Ban Ki-moon, the secretary general of the United Nations, has defended his sacking of a top UN official who accused the organisation of turning a blind eye to fraud in the Afghan elections. Mr Ban denied that the UN's handling of the poll had tainted its credibility and advised Abdullah Abdullah, the defeated presidential challenger, to "let bygones be bygones".
Peter Galbraith, the UN's deputy special representative in Afghanistan, was removed from his post in September after publicly accusing the UN mission in Kabul of covering up the extent of vote-rigging in the 20 August first-round elections. The row reflected international divisions over propping up the discredited Afghan leader Hamid Karzai. This week, Mr Galbraith described the Karzai victory as a "fiasco" that undermines Afghanistan's nascent democracy.
But arriving in London yesterday from Kabul, Mr Ban hit back, saying that the UN had done everything to minimise fraud and accusing Mr Galbraith of risking the "integrity" of the UN's chain of command by going public with his allegations.
"I do not accept any such claims that the UN has been closing our eyes to fraud," Mr Ban said, adding that Mr Karzai's second-term presidency was lawful. "This [victory] is legitimate. That is why I welcomed it. That is why Gordon Brown, President Obama and many other leaders congratulated [Mr Karzai]."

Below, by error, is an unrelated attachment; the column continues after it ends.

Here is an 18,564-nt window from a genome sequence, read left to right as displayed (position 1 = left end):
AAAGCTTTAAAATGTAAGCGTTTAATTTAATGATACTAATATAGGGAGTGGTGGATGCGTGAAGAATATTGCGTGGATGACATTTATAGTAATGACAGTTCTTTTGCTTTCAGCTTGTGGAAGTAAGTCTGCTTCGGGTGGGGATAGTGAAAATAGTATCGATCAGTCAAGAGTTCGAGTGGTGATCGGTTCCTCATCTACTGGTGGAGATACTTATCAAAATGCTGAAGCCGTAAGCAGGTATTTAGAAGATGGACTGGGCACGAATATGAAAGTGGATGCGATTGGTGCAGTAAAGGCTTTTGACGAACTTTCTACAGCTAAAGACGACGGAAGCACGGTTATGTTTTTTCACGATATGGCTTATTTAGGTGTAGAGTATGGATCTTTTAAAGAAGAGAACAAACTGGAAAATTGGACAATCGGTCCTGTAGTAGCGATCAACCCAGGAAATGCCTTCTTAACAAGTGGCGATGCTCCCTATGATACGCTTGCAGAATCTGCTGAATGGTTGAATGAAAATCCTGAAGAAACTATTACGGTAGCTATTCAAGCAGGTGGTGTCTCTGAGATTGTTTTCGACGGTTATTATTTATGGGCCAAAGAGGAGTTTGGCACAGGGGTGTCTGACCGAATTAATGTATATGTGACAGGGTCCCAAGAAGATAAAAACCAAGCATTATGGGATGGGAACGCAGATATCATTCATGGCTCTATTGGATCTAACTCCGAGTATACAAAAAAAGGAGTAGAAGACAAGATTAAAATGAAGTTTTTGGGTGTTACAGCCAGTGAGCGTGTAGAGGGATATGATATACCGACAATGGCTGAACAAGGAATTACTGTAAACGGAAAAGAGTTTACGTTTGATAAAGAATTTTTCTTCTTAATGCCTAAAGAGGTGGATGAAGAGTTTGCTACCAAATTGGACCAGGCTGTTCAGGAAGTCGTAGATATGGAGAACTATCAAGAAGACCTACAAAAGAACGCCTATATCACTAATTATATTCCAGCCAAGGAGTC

The South Korean UN chief denied he had sacked Mr Galbraith over the issue of whether or not there had been fraud, but rather because the American diplomat had argued with the Norwegian head of mission, Kai Eide, for a reduction in the number of polling stations. "Fraud could not have been prevented in the way Mr Galbraith had insisted. He insisted that since there would be fraud, to prevent fraud we must reduce the polling stations, which [would be] tantamount to depriving the Afghan people of their basic voting rights. If there was no election, there would be no fraud."
But suggesting that Mr Galbraith's public airing of the matter was a challenge too far, Mr Ban added: "Even if there were some internal debate, that should not come out to the public knowledge. To preserve the best interests and integrity of the Unamis [UN mission in Afghanistan] I had to dismiss him. That was the main reason."
Mr Ban said Dr Abdullah should now put any "sour feelings" to one side. "Let those bygones be bygones. That's the way for him and his government to work together."
Register for free to continue reading
Registration is a free and easy way to support our truly independent journalism
By registering, you will also enjoy limited access to Premium articles, exclusive newsletters, commenting, and virtual events with our leading journalists
Already have an account? sign in
Join our new commenting forum
Join thought-provoking conversations, follow other Independent readers and see their replies